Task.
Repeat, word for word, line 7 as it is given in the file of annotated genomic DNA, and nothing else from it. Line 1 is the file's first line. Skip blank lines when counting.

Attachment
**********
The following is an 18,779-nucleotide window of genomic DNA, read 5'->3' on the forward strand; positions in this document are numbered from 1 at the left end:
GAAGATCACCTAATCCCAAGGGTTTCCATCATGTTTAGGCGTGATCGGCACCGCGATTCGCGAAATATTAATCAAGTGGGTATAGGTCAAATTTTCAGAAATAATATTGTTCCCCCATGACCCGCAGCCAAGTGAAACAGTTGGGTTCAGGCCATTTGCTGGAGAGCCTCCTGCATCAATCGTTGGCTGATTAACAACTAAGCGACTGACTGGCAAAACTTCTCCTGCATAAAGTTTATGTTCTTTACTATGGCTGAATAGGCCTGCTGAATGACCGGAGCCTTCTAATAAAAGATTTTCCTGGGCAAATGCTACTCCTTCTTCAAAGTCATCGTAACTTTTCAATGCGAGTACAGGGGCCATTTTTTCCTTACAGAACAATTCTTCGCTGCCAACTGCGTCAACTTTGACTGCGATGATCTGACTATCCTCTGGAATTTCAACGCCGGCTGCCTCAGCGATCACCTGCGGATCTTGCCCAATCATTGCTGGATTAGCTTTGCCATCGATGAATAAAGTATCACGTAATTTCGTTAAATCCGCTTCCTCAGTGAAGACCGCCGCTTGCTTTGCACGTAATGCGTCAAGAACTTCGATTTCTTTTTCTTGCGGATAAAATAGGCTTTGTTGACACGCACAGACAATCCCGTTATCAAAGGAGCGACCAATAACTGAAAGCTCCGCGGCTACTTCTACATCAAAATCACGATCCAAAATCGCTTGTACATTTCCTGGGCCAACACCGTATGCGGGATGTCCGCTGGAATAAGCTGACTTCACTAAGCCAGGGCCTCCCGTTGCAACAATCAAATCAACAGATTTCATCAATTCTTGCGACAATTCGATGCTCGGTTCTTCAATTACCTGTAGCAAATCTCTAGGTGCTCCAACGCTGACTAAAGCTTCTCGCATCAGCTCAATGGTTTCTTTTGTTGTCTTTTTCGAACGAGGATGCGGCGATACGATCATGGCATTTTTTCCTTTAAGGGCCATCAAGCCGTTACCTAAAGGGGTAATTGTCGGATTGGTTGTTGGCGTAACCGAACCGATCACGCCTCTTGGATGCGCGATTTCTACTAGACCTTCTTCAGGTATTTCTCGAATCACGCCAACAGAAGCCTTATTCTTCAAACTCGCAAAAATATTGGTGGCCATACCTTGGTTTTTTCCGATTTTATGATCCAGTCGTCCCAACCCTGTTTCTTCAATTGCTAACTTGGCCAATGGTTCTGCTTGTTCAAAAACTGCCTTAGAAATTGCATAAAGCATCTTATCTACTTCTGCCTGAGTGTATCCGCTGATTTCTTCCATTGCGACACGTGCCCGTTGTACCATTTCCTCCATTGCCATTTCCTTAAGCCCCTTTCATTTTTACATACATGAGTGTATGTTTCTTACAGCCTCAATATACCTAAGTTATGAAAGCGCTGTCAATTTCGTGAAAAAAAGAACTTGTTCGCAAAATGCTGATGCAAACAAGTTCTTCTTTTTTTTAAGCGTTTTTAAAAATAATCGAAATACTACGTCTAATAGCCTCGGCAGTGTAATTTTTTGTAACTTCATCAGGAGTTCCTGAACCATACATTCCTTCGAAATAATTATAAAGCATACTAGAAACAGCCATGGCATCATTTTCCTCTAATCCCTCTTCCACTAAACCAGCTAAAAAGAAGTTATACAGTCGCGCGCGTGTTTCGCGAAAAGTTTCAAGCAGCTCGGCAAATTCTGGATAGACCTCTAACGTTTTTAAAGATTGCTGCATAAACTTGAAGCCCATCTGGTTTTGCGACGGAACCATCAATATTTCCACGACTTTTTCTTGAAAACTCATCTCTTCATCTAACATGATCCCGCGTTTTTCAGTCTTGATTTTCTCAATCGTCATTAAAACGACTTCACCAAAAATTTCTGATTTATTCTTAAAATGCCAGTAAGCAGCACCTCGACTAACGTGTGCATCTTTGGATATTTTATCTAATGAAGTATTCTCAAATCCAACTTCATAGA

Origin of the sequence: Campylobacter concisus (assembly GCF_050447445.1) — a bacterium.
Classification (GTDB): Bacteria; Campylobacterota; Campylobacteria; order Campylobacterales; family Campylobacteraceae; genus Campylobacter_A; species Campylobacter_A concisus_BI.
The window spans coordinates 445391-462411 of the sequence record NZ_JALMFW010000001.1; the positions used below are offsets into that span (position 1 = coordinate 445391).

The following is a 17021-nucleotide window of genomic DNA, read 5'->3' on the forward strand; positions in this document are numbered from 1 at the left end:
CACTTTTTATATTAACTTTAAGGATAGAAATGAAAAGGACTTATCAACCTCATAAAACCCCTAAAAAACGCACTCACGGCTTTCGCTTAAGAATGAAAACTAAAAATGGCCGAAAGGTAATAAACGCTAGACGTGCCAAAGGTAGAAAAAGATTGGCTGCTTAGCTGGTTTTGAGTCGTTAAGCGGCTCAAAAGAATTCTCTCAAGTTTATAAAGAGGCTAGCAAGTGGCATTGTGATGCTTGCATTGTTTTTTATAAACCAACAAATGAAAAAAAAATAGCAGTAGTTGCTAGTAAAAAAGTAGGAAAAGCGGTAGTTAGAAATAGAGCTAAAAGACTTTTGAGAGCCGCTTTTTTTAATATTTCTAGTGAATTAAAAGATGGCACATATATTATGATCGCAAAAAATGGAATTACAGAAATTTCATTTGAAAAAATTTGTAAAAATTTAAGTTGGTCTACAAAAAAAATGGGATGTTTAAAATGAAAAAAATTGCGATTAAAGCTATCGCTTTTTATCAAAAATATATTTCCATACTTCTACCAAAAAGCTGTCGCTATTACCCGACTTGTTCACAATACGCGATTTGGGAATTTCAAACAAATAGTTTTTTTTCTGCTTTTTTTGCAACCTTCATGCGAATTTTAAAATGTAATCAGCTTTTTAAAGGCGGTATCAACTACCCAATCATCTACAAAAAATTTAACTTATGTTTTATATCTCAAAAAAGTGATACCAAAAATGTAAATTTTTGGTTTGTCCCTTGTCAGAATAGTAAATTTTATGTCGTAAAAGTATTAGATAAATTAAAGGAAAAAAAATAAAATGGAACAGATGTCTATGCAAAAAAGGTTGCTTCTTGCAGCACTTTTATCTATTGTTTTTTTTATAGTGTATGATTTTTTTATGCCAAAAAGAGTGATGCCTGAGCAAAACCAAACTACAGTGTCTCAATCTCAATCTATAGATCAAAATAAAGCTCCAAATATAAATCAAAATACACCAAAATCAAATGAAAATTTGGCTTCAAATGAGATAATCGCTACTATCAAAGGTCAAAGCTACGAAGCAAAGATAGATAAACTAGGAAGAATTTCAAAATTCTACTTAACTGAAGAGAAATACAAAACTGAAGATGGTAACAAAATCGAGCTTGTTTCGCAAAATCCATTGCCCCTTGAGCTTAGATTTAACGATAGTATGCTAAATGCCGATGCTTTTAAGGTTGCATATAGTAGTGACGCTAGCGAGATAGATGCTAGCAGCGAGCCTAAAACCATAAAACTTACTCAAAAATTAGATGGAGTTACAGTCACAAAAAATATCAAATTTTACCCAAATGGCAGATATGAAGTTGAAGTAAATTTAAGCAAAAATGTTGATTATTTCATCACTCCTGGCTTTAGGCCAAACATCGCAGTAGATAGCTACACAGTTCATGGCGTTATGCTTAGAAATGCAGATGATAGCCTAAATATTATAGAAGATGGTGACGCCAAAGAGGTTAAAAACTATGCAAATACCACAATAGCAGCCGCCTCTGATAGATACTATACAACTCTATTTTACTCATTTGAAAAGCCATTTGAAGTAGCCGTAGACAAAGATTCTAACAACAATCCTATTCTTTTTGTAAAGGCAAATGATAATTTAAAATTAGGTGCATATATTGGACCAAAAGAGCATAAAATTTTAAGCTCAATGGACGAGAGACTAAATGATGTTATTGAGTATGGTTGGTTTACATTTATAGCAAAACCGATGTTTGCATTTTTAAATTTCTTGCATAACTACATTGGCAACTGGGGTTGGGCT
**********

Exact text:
CACTTTTTATATTAACTTTAAGGATAGAAATGAAAAGGACTTATCAACCTCATAAAACCCCTAAAAAACGCACTCACGGCTTTCGCTTAAGAATGAAAACTAAAAATGGCCGAAAGGTAATAAACGCTAGACGTGCCAAAGGTAGAAAAAGATTGGCTGCTTAGCTGGTTTTGAGTCGTTAAGCGGCTCAAAAGAATTCTCTCAAGTTTATAAAGAGGCTAGCAAGTGGCATTGTGATGCTTGCATTGTTTTTTATAAACCAACAAATGAAAAAAAAATAGCAGTAGTTGCTAGTAAAAAAGTAGGAAAAGCGGTAGTTAGAAATAGAGCTAAAAGACTTTTGAGAGCCGCTTTTTTTAATATTTCTAGTGAATTAAAAGATGGCACATATATTATGATCGCAAAAAATGGAATTACAGAAATTTCATTTGAAAAAATTTGTAAAAATTTAAGTTGGTCTACAAAAAAAATGGGATGTTTAAAATGAAAAAAATTGCGATTAAAGCTATCGCTTTTTATCAAAAATATATTTCCATACTTCTACCAAAAAGCTGTCGCTATTACCCGACTTGTTCACAATACGCGATTTGGGAATTTCAAACAAATAGTTTTTTTTCTGCTTTTTTTGCAACCTTCATGCGAATTTTAAAATGTAATCAGCTTTTTAAAGGCGGTATCAACTACCCAATCATCTACAAAAAATTTAACTTATGTTTTATATCTCAAAAAAGTGATACCAAAAATGTAAATTTTTGGTTTGTCCCTTGTCAGAATAGTAAATTTTATGTCGTAAAAGTATTAGATAAATTAAAGGAAAAAAAATAAAATGGAACAGATGTCTATGCAAAAAAGGTTGCTTCTTGCAGCACTTTTATCTATTGTTTTTTTTATAGTGTATGATTTTTTTATGCCAAAAAGAGTGATGCCTGAGCAAAACCAAACTACAGTGTCTCAATCTCAATCTATAGATCAAAATAAAGCTCCAAATATAAATCAAAATACACCAAAATCAAATGAAAATTTGGCTTCAAATGAGATAATCGCTACTATCAAAGGTCAAAGCTACGAAGCAAAGATAGATAAACTAGGAAGAATTTCAAAATTCTACTTAACTGAAGAGAAATACAAAACTGAAGATGGTAACAAAATCGAGCTTGTTTCGCAAAATCCATTGCCCCTTGAGCTTAGATTTAACGATAGTATGCTAAATGCCGATGCTTTTAAGGTTGCATATAGTAGTGACGCTAGCGAGATAGATGCTAGCAGCGAGCCTAAAACCATAAAACTTACTCAAAAATTAGATGGAGTTACAGTCACAAAAAATATCAAATTTTACCCAAATGGCAGATATGAAGTTGAAGTAAATTTAAGCAAAAATGTTGATTATTTCATCACTCCTGGCTTTAGGCCAAACATCGCAGTAGATAGCTACACAGTTCATGGCGTTATGCTTAGAAATGCAGATGATAGCCTAAATATTATAGAAGATGGTGACGCCAAAGAGGTTAAAAACTATGCAAATACCACAATAGCAGCCGCCTCTGATAGATACTATACAACTCTATTTTACTCATTTGAAAAGCCATTTGAAGTAGCCGTAGACAAAGATTCTAACAACAATCCTATTCTTTTTGTAAAGGCAAATGATAATTTAAAATTAGGTGCATATATTGGACCAAAAGAGCATAAAATTTTAAGCTCAATGGACGAGAGACTAAATGATGTTATTGAGTATGGTTGGTTTACATTTATAGCAAAACCGATGTTTGCATTTTTAAATTTCTTGCATAACTACATTGGCAACTGGGGTTGGGCT